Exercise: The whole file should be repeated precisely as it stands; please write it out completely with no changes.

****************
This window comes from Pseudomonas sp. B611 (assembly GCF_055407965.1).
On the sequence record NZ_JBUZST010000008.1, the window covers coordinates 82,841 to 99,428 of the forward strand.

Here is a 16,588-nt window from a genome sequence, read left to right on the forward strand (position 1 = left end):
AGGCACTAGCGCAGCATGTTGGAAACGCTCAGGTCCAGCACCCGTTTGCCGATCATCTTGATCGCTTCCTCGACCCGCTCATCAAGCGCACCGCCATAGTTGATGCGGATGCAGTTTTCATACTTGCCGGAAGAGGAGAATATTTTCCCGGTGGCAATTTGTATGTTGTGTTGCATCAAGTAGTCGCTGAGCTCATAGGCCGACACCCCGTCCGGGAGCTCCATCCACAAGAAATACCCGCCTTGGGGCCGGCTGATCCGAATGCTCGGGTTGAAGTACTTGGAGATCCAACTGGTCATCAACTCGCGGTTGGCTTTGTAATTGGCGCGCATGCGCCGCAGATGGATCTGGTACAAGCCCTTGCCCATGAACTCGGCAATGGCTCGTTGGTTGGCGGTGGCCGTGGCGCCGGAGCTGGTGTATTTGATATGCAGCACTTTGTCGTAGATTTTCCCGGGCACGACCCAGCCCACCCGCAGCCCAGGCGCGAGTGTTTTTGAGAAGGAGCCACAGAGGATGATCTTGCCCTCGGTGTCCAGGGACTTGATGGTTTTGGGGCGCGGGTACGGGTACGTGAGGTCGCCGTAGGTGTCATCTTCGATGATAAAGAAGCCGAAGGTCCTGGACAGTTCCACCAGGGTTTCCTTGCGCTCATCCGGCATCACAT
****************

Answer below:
This window comes from Pseudomonas sp. B611 (assembly GCF_055407965.1).
On the sequence record NZ_JBUZST010000008.1, the window covers coordinates 82,841 to 99,428 of the forward strand.

Here is a 16,588-nt window from a genome sequence, read left to right on the forward strand (position 1 = left end):
AGGCACTAGCGCAGCATGTTGGAAACGCTCAGGTCCAGCACCCGTTTGCCGATCATCTTGATCGCTTCCTCGACCCGCTCATCAAGCGCACCGCCATAGTTGATGCGGATGCAGTTTTCATACTTGCCGGAAGAGGAGAATATTTTCCCGGTGGCAATTTGTATGTTGTGTTGCATCAAGTAGTCGCTGAGCTCATAGGCCGACACCCCGTCCGGGAGCTCCATCCACAAGAAATACCCGCCTTGGGGCCGGCTGATCCGAATGCTCGGGTTGAAGTACTTGGAGATCCAACTGGTCATCAACTCGCGGTTGGCTTTGTAATTGGCGCGCATGCGCCGCAGATGGATCTGGTACAAGCCCTTGCCCATGAACTCGGCAATGGCTCGTTGGTTGGCGGTGGCCGTGGCGCCGGAGCTGGTGTATTTGATATGCAGCACTTTGTCGTAGATTTTCCCGGGCACGACCCAGCCCACCCGCAGCCCAGGCGCGAGTGTTTTTGAGAAGGAGCCACAGAGGATGATCTTGCCCTCGGTGTCCAGGGACTTGATGGTTTTGGGGCGCGGGTACGGGTACGTGAGGTCGCCGTAGGTGTCATCTTCGATGATAAAGAAGCCGAAGGTCCTGGACAGTTCCACCAGGGTTTCCTTGCGCTCATCCGGCATCACAT